Even supermutants, who are entirely unsympathetic until you meet a sane one, can creep you out to kill sometimes. After slaying ten of them one evening, I started to feel all too I Am Legend about the whole thing.

I always feel a pang of regret in killing robots as well. Hostile robots were programmed that way. Raiders and such have made their choice!

-Truly horrible easter eggs abound. Fallout’s mascot is the in-game mascot of the Vault-tec corporation known as Vault Boy. He’s a smiling cartoon fellow who represents the game’s one foot in pure retro-future, ’50s kitsch, in which smiling housewives tout their brand new robots. The other foot is a grim future that (obviously) cannot realistically portray nuclear war, but is intending to disturb you all the same.

Somewhere in Georgetown is a house in which the robot will read a poem if you ask him to. It’s a nod to “There Will Come Soft Rains” by Ray Bradbury, in which the dogged automatic house keeps functioning long after everyone is dead. The Fallout 3 house contains what is obviously intended to be a child’s room, with a child’s skeleton on the bed. This kind of thing leads to coping habits. I collected a few useless items in-game, such as teddy bears. I did not take them from that house, or from what appeared to be a child’s grave in another area. I have standards.

There are lots of bits of data you can pick up along the way that also add to the picture of this destroyed world. There are diaries by a nurse trying to help people right after the bombs fall. There’s a log from a scientist slowly going mad in a vault after his child dies (yep). There are so many touches that make the world feel too big to even get to. I know I missed important characters, and whole quests, because there was just too much to do.

-Ghouls and their rights. The game more or less gives you the option of if you want to be prejudiced against ghouls, some of whom are perfectly normal non-player characters (NPCs) with which you can speak. One of them in the ghoul town is named Carol. Since ghouls are old, she remembers the day the bombs fell. She can tell you about it if you ask, and it’s as eerie as any cold war sci-fi classic.

When you get to a place called Tenpenny Tower, you find a snobby population of humans warring with a cranky ghoul named Roy Phillips and his followers who want to be able to move in. One of the many skills you can hone in the game is speech, and you can choose to try to resolve the situation peacefully. You can speak to some of the bigots (and they aren’t all bigots) in the tower and convince them to let the ghouls move in.

You feel good and righteous when you do that successfully. Until you come back a few game days later and find that the ghouls have killed everyone, including the endearing NPC Herbert “Daring” Dashwood. The choice to commit horrible revenge upon the killers is yours to make, and it seems to be a popular one. (Myself, I killed Phillips and let the others live.) I was furious with that ending when I found out about it, but I appreciate the gut-punch it delivers all the same.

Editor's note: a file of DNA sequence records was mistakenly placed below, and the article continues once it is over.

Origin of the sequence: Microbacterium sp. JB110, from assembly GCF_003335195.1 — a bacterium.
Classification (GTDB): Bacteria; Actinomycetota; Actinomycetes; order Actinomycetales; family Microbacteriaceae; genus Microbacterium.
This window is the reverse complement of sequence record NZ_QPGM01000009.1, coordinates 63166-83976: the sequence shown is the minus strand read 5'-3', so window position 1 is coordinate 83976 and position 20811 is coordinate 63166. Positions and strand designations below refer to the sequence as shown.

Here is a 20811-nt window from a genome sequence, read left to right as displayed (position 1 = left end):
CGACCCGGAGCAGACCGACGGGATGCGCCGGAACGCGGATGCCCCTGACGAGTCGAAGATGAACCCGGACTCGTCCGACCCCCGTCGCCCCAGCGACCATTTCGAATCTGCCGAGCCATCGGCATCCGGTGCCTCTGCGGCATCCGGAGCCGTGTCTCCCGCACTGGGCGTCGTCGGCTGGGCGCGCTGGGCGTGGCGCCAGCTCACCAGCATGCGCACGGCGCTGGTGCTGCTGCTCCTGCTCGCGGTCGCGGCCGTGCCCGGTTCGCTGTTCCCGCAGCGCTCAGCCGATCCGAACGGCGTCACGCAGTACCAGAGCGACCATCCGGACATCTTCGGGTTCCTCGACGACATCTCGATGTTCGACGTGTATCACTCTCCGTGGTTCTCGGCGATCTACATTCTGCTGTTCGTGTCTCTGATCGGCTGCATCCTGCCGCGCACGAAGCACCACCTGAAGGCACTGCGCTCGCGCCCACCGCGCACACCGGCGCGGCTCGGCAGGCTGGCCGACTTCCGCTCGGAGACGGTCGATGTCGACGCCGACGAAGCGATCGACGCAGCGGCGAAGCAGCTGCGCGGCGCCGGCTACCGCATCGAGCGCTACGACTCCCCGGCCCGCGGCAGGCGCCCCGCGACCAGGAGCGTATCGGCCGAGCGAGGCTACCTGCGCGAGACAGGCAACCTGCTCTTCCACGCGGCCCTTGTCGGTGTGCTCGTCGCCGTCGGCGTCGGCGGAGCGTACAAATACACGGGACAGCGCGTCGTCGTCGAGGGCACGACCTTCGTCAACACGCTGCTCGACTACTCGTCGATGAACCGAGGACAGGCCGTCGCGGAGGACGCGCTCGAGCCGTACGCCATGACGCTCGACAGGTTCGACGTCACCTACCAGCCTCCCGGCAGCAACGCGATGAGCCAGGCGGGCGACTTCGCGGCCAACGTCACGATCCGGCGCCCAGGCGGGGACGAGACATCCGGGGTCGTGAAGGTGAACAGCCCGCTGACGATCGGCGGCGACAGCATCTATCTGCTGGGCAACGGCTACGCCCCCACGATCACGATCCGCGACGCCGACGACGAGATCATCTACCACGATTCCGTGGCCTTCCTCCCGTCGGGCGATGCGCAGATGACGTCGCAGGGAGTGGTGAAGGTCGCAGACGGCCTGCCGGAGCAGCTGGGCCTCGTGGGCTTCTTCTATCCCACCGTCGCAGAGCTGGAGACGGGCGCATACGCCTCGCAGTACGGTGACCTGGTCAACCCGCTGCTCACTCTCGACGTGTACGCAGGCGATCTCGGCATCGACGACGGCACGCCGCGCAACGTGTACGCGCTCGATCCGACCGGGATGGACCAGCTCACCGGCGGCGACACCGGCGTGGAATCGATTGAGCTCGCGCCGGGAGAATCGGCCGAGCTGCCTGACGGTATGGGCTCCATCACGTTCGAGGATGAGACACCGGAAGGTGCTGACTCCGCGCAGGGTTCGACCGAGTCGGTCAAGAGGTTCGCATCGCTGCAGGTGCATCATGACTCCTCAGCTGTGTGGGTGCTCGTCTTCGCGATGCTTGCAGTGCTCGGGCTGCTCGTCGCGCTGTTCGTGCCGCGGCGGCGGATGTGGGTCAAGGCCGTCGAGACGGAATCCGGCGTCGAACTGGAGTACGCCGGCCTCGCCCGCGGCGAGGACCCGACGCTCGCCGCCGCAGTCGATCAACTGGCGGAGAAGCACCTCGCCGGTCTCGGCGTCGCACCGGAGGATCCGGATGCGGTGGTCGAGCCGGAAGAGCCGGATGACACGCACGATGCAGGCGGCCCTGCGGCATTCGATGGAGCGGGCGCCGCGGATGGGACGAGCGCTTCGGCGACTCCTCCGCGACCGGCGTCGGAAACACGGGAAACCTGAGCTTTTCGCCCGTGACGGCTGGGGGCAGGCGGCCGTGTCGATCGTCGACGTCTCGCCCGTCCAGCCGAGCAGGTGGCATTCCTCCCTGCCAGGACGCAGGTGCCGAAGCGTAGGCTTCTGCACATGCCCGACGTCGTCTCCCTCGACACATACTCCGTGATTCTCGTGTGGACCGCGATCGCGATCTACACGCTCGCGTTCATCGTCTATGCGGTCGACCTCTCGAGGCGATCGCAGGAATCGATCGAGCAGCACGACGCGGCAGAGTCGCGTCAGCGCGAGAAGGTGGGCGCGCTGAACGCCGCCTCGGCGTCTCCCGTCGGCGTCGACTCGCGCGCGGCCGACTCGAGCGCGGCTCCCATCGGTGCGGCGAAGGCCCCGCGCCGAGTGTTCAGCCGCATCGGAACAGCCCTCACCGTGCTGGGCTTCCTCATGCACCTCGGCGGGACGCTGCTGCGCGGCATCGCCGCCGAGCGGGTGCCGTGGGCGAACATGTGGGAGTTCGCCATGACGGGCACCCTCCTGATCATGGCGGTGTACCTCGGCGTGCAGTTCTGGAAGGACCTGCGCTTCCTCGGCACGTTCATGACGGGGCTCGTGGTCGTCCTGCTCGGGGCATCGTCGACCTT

-Dad and other companions. No game that gives your dad the voice of Liam Neeson, and gives him a habit of calling you “sweetheart” is going to let things be okay in the end. Of course still I thought things would be okay in the end.

The game gives me such an irrational attachment to NPCs. You can pick up followers, including a dog called Dogmeat, a supermutant called Fawkes, and various other short-term followers you must protect on one quest or another. You have so many choices in Fallout 3 — including ones to be downright evil, such as when you can NUKE THE ENTIRE TOWN OF MEGATON — but I mostly stuck with playing myself, with a later character drinking problem. That meant I was not leaving any computer people behind, and I was constantly afraid my stupid dog would get himself killed while attacking a giant radscorpion or something.

But, oh. I had a moment with the dad character that killed me. You are supposed to escort your father and some other unhelpfully helpless scientists characters across the wasteland. A supermutant attacked, and I — forgetting that there are essential characters who cannot die — was worried about my father and his mere pistol. I lost track of him in the heat of battle, and then he appeared with some kind of laser gun he had taken off of a supermutant. It was a Hollywood moment of “fuck yeah, dad!” and a game full of uncanny valley-faced pixel dudes delivered it.

And then dad had to sacrifice himself. And it was upsetting. Like a story.  So I added to the story, and I  I went to the expansion pack area of the creepy swamp, and I killed bizarrely-strong hillbillies and drank game alcohol until I felt I could go on with the business of living in the wastes.

-This game starts with you losing your home in Vault 101, you find and you lose friends and safety over the course of the game. It took me a while, but I began decorating my house in Megaton with teddy bears, with souvenirs I couldn’t bare to sell, and with memories of dear old dad. It felt like home. You start to relish safety and downtime on some days, and the next you wander recklessly, itching for a fight.

-After losing Liam Neeson-dad, and after being depressed and frustrated during a 100 trips into the DC metro-horrors; after the no-winning at Tenpenny Tower, there is a final charge on the water filter project that dad was working on, and which has been taken over by the evil Enclave (the US government, for serious).